Defective Product Liability Lawyer: Should “Buckyballs” Creator Be Liable For Safety Concerns?
January 11th, 2014
Production for “Buckyballs,” the tiny magnetic beads that are commonly used as desk decorations, shut down amidst controversy over the safety of this product. Entrepreneur Craig Zucker decided to disband his company instead of yielding to the Consumer Product Safety Commission’s demand for a recall. As a result, the CPSC filed a lawsuit to hold him personally responsible for a potential recall that could cost up to $57 million.
The CPSC’s demand for a recall has sparked a debate over whether the government can hold a business owner personally liable for a consumer recall. Since the inception of the Buckyballs in 2009, more than 1,000 children have swallowed small magnets and required surgery. But Zucker claims that the product was never a toy and was always an adult desktop item.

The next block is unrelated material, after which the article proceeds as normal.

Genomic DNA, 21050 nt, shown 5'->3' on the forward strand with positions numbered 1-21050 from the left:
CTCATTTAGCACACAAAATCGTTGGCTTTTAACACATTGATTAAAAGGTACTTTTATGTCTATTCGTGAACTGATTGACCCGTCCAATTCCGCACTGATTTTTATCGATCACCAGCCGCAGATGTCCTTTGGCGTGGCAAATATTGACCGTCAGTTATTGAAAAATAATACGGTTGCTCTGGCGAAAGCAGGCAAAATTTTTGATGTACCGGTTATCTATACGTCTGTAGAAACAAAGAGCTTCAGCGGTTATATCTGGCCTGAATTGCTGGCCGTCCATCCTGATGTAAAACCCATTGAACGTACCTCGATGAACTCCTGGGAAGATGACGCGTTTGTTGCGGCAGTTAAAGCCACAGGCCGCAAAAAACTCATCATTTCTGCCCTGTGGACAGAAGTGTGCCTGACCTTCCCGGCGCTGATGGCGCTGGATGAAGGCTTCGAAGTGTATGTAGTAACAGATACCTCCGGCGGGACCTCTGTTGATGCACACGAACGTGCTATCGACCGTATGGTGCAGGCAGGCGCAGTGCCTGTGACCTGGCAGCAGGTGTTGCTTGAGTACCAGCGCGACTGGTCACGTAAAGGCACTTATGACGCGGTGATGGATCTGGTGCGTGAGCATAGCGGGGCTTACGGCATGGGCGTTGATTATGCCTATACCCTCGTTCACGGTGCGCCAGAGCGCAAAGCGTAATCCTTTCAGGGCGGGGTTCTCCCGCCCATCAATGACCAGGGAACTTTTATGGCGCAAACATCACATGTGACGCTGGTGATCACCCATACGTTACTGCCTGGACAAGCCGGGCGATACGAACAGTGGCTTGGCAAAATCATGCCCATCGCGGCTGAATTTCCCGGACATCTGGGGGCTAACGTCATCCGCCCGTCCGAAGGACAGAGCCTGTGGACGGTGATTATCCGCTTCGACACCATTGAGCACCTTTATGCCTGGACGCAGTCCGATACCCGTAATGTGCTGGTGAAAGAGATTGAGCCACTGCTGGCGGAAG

Zucker further stated that balloons send more kids to the emergency room each year than his magnetized balls, yet they have never been recalled. He filed a complaint in federal court in November asserting that he, as an individual, should not be held responsible for product-safety issues.
The case of the “Buckyballs” has incited a legal debate over the government’s ability to hold Zucker financially responsible for a product that he claims was only intended for adult use. Should he be forced to compensate for a recall, future entrepreneurs may feel reluctant to release products that could coincidentally be dangerous.
There is a delicate balance between the advantages of a greater oversight by the regulators and the challenging environment this creates for entrepreneurs and other developers. The government needs to focus on prevention of dangerous products rather than increased recalls because the public may become fatigued at hearing too many recalls and lose attention to greater safety concerns.
My Rhode Island law firm investigates and pursues product liability claims. Acting parties should be held responsible for any manufacturing defect, design defect, and/or marketing defect (failure to warn). Zucker may have made it known that his product was intended for adults, but he should have done a better job at warning against the danger of children being in proximity to the products.